Eastern Canada’s confusing geography has us looking at the map every night to see exactly where we’re going.
We’re traveling down the St. Lawrence River, which means we’re heading northeast, but we aren’t cruising as the crow flies.
Our ship, Adventure Canada’s Ocean Endeavor, is zigzagging its way from Quebec City to St. John’s, Newfoundland.
And then suddenly, we’re in France — or perhaps more accurately, on French soil.
We dock at Saint Pierre, the only town on the island of the same name and its neighbor island, Miquelon (St-Pierre et Miquelon), which sit off the southern coast of Newfoundland. The islands are an “overseas collectivity” that belongs to France, like French Polynesia and San Martin in the Lesser Antilles.
How Saint Pierre and Miquelon became the last piece of New France in Canada not ceded to Britain is a story that includes many contentious encounters between the French and British that occurred over a couple of centuries. The conflicts generally didn’t end well for the French — except for these islands, which the British returned to France in the 1814 Treaty of Paris.
Today the residents speak French, use Euros, and pay taxes to and receive subsidies from France.
The much smaller of the two islands, Saint Pierre is home to most of the 6,000-plus residents. We begin our visit there with a cross-county hike through rolling hills, rocky countryside and spongy, verdant meadows dotted with glacial ponds and the season’s earliest wildflowers.
At the end of the trail, we discover a movie-worthy deserted beach and a bank of massive boulders — a magnet for the kids and the more agile adults.
Those who climbed the rocky pile find a 5-foot-tall statue of the Virgin Mary, standing guard over the North Atlantic.
Our bus tour the next morning takes us around the island’s only town, and we learn what it’s like living in an isolated place far from the mother country. Many residents are fisherman and can work only half the year, so they are subsidized during the frigid months by France at about 85 percent of their salaries. And students, who must leave the islands for college, receive money for transportation (there is an airport) and for at least one trip home each year. Free schooling begins at age 2.
On another day, we visit a second town built on French tradition and located on the northwest coast of Cape Breton (Nova Scotia). Cheticamp, population slightly less than 4,000, is “an island of Acadian culture surrounded the British, Irish and Scottish,” our guide says, “but we all get along.”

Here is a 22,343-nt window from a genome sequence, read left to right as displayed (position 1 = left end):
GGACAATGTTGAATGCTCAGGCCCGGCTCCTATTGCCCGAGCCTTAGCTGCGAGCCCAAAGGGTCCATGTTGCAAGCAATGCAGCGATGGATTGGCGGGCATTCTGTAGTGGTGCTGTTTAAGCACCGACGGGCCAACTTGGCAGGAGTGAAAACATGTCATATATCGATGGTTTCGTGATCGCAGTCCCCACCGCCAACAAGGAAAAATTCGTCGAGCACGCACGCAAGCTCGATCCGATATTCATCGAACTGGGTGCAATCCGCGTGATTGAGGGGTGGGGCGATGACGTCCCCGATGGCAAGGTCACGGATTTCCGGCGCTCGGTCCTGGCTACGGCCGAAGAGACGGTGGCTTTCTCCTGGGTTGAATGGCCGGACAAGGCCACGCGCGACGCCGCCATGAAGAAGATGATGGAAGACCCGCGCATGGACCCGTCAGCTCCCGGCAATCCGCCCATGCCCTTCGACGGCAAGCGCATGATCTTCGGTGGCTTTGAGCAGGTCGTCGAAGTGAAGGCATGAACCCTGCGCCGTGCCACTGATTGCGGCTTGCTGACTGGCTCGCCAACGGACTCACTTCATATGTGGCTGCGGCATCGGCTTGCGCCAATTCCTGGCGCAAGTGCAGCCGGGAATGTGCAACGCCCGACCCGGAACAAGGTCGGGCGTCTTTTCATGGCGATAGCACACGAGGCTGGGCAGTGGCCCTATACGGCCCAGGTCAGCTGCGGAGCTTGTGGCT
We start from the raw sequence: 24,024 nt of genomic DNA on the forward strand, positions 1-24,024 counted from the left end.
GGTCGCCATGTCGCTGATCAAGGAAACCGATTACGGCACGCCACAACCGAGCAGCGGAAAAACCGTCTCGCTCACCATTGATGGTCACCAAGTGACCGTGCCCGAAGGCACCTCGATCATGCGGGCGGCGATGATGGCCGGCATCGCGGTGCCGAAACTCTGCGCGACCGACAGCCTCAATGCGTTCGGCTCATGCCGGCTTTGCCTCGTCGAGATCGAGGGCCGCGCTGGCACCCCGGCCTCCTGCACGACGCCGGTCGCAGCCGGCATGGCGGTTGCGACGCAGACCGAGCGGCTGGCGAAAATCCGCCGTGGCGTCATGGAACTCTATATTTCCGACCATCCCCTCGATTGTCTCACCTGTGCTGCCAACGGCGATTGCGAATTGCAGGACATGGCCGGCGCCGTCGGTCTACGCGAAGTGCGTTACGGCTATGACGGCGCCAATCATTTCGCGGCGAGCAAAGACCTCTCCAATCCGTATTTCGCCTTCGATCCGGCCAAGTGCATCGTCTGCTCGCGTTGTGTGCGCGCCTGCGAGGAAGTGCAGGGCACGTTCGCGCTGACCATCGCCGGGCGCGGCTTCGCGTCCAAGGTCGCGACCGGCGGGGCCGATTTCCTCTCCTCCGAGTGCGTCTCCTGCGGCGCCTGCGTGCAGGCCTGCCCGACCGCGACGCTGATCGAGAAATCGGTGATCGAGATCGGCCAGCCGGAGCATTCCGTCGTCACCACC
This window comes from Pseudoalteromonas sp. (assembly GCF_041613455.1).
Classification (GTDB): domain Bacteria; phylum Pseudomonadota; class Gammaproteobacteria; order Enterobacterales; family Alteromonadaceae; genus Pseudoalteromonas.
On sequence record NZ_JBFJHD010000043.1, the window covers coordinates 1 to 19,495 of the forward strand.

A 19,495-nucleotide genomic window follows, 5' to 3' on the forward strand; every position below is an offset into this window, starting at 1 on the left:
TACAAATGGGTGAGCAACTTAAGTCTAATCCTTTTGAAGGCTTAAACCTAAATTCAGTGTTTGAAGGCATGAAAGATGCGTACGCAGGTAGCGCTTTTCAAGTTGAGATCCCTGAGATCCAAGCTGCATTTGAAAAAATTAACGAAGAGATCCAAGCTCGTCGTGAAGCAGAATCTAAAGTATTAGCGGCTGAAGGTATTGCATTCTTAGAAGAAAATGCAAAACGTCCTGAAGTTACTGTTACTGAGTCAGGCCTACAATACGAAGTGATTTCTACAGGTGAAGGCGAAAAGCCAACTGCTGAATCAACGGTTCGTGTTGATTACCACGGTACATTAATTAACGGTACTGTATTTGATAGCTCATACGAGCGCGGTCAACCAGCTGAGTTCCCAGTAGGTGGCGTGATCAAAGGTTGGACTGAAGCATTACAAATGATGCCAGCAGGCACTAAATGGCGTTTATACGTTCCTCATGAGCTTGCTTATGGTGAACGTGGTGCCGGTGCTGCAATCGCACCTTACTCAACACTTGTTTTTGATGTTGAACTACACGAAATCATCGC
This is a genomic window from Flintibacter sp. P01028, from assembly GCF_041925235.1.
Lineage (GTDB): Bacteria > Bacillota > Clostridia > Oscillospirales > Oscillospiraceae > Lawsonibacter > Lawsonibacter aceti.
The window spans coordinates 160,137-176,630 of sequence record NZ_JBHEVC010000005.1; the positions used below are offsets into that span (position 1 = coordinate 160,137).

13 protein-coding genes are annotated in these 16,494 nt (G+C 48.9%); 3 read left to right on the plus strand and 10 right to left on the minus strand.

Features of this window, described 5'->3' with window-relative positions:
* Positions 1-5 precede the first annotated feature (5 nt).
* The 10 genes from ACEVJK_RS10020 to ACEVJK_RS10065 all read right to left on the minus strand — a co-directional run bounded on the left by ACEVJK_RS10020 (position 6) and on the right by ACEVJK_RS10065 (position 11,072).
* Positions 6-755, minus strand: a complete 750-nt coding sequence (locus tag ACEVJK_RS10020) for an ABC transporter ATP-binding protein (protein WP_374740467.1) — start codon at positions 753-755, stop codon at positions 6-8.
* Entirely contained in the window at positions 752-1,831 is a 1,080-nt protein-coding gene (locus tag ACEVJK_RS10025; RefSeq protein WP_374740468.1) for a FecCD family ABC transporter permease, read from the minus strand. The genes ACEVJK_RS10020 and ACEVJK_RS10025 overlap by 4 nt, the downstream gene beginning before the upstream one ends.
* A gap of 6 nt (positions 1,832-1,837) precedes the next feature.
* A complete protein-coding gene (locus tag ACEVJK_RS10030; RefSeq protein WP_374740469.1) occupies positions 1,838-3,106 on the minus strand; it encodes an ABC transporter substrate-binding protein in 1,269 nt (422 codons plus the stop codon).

Acadians are descendants of eastern Canada’s early French settlers and have always been the country’s minority group.
(As an aside, Cape Breton’s population of 98,000 is shrinking, and some are marketing the area as a haven for those who threaten to relocate to Canada if Donald Trump is elected president. “Yes, the weather is cold,” the pitch goes, “but we have free health care, beautiful scenery, and we welcome all kinds.”)
Cheticamp has worked hard to preserve their Acadian culture — the music, art, food, and an annual celebration called Mi-Careme. This tradition is one of partying for one day halfway through Lent as a way to provide relief from the 40 days of somber mood and sacrifice.
Participants, of course, want to remain anonymous; thus arose the custom of donning costumes and masks.
Mi-Careme has, not surprisingly, grown to a week-long celebration, and the town has built Le Centre de la Mi-Careme to educate others about this tradition.
Our day in Cheticamp ends with food, drink and music at the Le Gabriel family restaurant, where we listen to local musicians, and residents and cruise passengers dance into the early evening together.
The Mighty St. Lawrence” cruise, offered by Adventure Canada, has been named by National Geographic as one of its “50 Tours of a Lifetime.” Visit adventurecanada.com.
For more photos, visit facebook.com/elouise.ondash.
E’Louise Ondash is a freelance writer living in North County. Tell her about your travels at email@example.com